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The People of the State of Illinois v. Lafayette L. Harper

May 25, 2012

THE PEOPLE OF THE STATE OF ILLINOIS,
PLAINTIFF-APPELLANT,
v.
LAFAYETTE L. HARPER,
DEFENDANT-APPELLEE.



Appeal from Circuit Court of Vermilion County No. 10CF647 Honorable Claudia S. Anderson Judge Presiding.

The opinion of the court was delivered by: Justice Pope

JUSTICE POPE delivered the judgment of the court, with opinion. Presiding Justice Turner concurred in the judgment and opinion. Justice Cook dissented, with opinion.

OPINION

¶ 1 In September 2011, the trial court suppressed a video recording and related transcript from an interview of defendant, Lafayette L. Harper. The court reserved ruling on whether the police officers who questioned defendant could testify regarding his statements. The State appeals and filed a certificate of impairment.

¶ 2 We find the trial court (1) erred in interpreting section 103-2.1 of the Code of Criminal Procedure of 1963 (Code) (725 ILCS 5/103-2.1 (West 2008)) and (2) made insufficient findings to determine whether defendant's custodial statements are inadmissible pursuant to section 103-2.1 of the Code before it suppressed the digital video disc (DVD) recording and the transcript of the DVD recording pursuant to section 103-2.1 of the Code. We reverse the court's ruling suppressing the DVD recording and transcript pursuant to section 103-2.1 of the Code and remand for further proceedings.

¶ 3 I. BACKGROUND

¶ 4 In November 2010, the State charged defendant with four counts of first degree murder (720 ILCS 5/9-1(a)(1), (a)(2), (a)(3) (West 2008)) as a result of the death of Timothy A. Shutes, Jr. In June 2011, defendant filed a motion to suppress a statement he gave to police pursuant to section 103-2.1 of the Code (725 ILCS 5/103-2.1 (West 2008)) because approximately 30 minutes and 12 seconds of the audio portion of the electronic recording of the interview is inaudible. The motion stated the portion of the interview containing audio is approximately 78 minutes and 21 seconds.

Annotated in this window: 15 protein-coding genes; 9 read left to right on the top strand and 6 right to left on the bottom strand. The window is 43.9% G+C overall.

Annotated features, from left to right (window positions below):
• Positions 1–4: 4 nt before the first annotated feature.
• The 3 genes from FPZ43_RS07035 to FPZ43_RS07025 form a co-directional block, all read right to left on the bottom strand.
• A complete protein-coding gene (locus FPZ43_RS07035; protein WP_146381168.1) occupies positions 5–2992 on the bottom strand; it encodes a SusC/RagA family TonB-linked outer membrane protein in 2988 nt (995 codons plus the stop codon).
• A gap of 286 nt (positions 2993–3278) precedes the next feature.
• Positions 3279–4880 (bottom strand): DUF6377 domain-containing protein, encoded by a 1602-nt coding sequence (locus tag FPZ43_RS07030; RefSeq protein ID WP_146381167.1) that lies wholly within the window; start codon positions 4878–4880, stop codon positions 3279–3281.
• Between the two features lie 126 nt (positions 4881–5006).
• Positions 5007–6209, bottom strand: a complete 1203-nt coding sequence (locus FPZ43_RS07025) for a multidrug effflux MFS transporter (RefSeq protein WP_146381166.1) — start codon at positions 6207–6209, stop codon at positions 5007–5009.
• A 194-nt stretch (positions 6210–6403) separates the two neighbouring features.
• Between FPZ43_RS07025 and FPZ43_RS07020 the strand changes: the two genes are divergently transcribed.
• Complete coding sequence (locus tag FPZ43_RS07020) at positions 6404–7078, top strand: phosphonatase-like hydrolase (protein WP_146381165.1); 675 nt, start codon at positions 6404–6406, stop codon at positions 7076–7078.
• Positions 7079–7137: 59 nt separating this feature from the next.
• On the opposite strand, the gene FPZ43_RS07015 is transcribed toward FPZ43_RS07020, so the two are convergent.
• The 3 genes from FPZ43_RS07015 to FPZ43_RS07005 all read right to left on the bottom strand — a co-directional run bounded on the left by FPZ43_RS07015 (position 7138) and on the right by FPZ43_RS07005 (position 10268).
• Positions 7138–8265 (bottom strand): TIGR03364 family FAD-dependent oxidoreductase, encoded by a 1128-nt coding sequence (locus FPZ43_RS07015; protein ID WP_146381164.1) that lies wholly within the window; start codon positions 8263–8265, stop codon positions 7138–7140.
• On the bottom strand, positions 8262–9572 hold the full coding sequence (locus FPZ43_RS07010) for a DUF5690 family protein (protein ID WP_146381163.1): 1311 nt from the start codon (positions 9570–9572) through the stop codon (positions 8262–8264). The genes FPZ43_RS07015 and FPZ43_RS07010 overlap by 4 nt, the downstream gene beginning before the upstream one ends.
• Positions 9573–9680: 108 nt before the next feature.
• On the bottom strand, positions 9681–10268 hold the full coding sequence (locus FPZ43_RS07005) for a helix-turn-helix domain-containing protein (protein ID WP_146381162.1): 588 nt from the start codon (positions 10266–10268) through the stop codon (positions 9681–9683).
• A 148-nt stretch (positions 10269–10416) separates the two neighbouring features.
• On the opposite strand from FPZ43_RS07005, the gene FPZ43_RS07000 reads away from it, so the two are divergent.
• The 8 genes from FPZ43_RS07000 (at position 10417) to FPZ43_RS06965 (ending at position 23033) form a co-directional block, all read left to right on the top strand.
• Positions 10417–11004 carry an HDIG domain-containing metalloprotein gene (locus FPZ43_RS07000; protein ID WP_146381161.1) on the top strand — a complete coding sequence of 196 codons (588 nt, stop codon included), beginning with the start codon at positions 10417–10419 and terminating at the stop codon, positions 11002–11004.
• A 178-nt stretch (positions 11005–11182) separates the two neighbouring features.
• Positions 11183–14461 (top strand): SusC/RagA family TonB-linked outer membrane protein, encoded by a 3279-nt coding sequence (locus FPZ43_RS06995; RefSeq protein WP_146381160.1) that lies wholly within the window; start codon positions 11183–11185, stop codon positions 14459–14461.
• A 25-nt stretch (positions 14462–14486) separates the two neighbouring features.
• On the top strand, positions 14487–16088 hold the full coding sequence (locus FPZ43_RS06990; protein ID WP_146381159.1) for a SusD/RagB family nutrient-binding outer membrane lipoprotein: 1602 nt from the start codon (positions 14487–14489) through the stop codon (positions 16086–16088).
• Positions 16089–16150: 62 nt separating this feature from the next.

¶ 5 Based on our review of the electronic recording, defendant was in the interview room for over three hours. The entire three hours is recorded on video. The police officers were in the room with defendant just over 1 hour and 45 minutes. The recording is without audio for just under 29 minutes of the 105 minutes the police officers were with defendant in the interview room.

¶ 6 The trial court held a hearing on defendant's motion to suppress on September 1, 2011. At the hearing, defendant testified he was in class at the Concept College of Cosmetology on November 2, 2009, at 10 a.m. when Matt Wells, defendant's parole officer, Sergeant Campbell, and Detective Bransford came to talk to him. Wells told him to go with the two police officers. Defendant testified he did not feel as if he had a choice but to go with the officers because his parole officer told him to do so. However, defendant was not handcuffed.

¶ 7 The police officers took defendant to the public safety building in an unmarked police vehicle and then escorted him to an 8- by 10-foot interview room. After he was placed in the room, the door was locked. Defendant testified he knew the door was locked because he had to knock on the door if he needed something. He did not feel free to leave. At one point, he was escorted to and from the restroom. He was advised of his Miranda rights (Miranda v. Arizona, 384 U.S. 436 (1966)) and signed a warning and waiver form. Defendant agreed to speak with the officers. The trial court found defendant was in custody at the time of his interrogation.

¶ 8 Officer Josh Campbell testified he activated the recording system after defendant was placed in the interrogation room and the door was closed. He testified:

"The camera in the interview room is monitored, the recording system, everything, the computer is in a separate room. We turn the computer on. We can see everything from that room as far as what's going on into the interview room. There's also a speaker system in there where you can monitor what's being said. I would have activated that, hit the record and then went into the interview room and proceeded with the interview."